Judge halts Upper Darby ARPA spending changes

A Delaware County judge on Tuesday halted Upper Darby Township’s efforts to change plans for millions in federal aid.

Common Pleas Judge Barry C. Dozor instructed township officials to pause any new plans for the funds until the next hearing in a pertinent lawsuit happens on August 1. 

Upper Darby got almost $41.8 million through the 2021 American Rescue Plan Act. Most of that has been spent or put on track for disbursement. Last September, the municipality enacted a legislative package to spend the remaining $14.4 million, but a majority of Township Council is now working to put unspent funds into a restricted capital-projects account. 

Supporters of this idea say it’s needed to protect any funds that remain uncommitted at the end of this year from retrieval by the federal government. Opponents argue that the township must merely “obligate” the funds to protect them from repossession by the December 31 deadline.

The federal Interim Final Rule on Obligations defines an obligation as “an order placed for property and services and entry into contracts, sub-awards, and similar transactions that require payment….” Township resident John DeMasi contends that last year’s ARPA appropriations already satisfy this requirement.

DeMasi and other plaintiffs filed a lawsuit on March 15 challenging the township’s move, arguing it is not only legally unsound but likely to jeopardize key improvements in the community. Items approved last year include $4.7 million for community and economic development and $1.2 million for a Drexel Hill Senior Center. 

Upper Darby officials anticipated a Council vote next Wednesday on new ordinances to supersede the allocations passed last year so the funds could be moved into the restricted account. DeMasi welcomed Dozor’s temporary injunction against the repeal-and-replace attempt. 

“I’m thrilled that it seems like now the defense is forced to do what they agreed to…,” DeMasi told Broad + Liberty. “All this does is just put some more teeth [so] they can’t say they’re going to do one thing and then do another.”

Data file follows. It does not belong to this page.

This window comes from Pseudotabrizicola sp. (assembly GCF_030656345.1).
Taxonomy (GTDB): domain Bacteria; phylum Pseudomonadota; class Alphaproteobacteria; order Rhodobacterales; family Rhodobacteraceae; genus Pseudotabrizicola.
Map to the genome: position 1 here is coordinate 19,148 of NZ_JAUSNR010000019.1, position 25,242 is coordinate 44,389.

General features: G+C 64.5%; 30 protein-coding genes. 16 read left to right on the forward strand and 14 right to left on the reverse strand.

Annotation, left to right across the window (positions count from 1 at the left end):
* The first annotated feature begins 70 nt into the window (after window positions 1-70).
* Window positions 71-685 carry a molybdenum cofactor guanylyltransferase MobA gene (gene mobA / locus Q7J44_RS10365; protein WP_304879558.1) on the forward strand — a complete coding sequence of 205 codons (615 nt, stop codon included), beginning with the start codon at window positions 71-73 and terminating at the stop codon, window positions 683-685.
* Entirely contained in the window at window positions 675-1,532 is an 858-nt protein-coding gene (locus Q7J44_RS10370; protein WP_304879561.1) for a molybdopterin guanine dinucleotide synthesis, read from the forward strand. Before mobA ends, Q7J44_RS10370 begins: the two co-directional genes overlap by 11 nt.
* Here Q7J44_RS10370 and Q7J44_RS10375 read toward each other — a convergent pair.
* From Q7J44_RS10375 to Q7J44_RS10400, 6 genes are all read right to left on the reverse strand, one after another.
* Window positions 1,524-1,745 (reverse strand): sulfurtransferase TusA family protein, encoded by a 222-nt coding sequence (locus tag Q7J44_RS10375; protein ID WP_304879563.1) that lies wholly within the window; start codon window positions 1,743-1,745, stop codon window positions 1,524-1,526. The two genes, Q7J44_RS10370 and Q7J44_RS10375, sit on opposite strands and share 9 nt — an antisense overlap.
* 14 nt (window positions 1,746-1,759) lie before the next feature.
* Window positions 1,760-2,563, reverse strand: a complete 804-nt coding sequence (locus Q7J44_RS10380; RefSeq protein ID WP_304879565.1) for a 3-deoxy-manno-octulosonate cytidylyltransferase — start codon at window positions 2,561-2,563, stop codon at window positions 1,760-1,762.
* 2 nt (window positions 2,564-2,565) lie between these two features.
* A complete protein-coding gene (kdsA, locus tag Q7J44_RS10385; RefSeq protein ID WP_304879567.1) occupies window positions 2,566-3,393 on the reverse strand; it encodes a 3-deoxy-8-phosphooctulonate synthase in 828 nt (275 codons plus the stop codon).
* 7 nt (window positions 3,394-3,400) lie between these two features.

In April, the judge ordered the township administration to devise a “path forward” using either a third-party adviser or a working committee to determine spending of ARPA funds. He also said the administration had to present by May 15 a “work product” outlining the implementation of the September ordinances. According to DeMasi, neither requirement was met.

He said the endeavor by Upper Darby Mayor Ed Brown (D) and a seven-member majority of Council Democrats to change course on ARPA was unlawful from the start. He wants a declaratory judgment that township leaders violated their home-rule charter and their unanimously passed ordinances by failing to confer funds in a timely manner, something for which he said the previous mayor also bears blame. 

“The money was supposed to be disbursed to the various projects, the grantees and then the last administration [headed by Democratic Mayor Barbarann Keffer] didn’t do anything — literally nothing in some cases,” he said. “They created the accounts, they appropriated the money and then that was it.” 

He cites the example of $800,000 that was allotted to the Upper Darby Arts and Education Foundation for a youth-oriented Barclay Square Arts and Education Center. The foundation did not receive it. DeMasi said he objected to the failure to grant the money and to Brown declaring at public meetings that he would decide whether to act on certain ARPA-spending ordinances. 

“The whole time, we were saying ‘What is your authority?’” DeMasi said. “At public meetings, we said, ‘Under what authority are you doing this?’” He said he and likeminded residents never got an answer.

If petitioners get the judgment they’re seeking, the township would be told to follow several of the original ordinances. Those include measures green-lighting the Barclay Square site, first-responder funding, many economic-revitalization projects and renovation of the Watkins Center, a community recreation venue. (Other items the township approved that fall outside the scope of the lawsuit include professional services and open-space preservation.)

A judgment would, however, not constitute an injunction; further litigation, DeMasi said, could be needed even after a judgment is granted. He believes the township has made some incorrect decisions in arguing its case that don’t bode well for it.